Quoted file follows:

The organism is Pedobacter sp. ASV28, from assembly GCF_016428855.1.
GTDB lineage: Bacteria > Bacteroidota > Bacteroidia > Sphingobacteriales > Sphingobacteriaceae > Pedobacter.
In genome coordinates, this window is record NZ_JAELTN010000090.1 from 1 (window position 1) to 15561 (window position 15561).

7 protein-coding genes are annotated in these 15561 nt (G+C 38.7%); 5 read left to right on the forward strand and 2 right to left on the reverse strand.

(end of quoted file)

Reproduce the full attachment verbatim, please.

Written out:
The organism is Pedobacter sp. ASV28, from assembly GCF_016428855.1.
GTDB lineage: Bacteria > Bacteroidota > Bacteroidia > Sphingobacteriales > Sphingobacteriaceae > Pedobacter.
In genome coordinates, this window is record NZ_JAELTN010000090.1 from 1 (window position 1) to 15561 (window position 15561).

7 protein-coding genes are annotated in these 15561 nt (G+C 38.7%); 5 read left to right on the forward strand and 2 right to left on the reverse strand.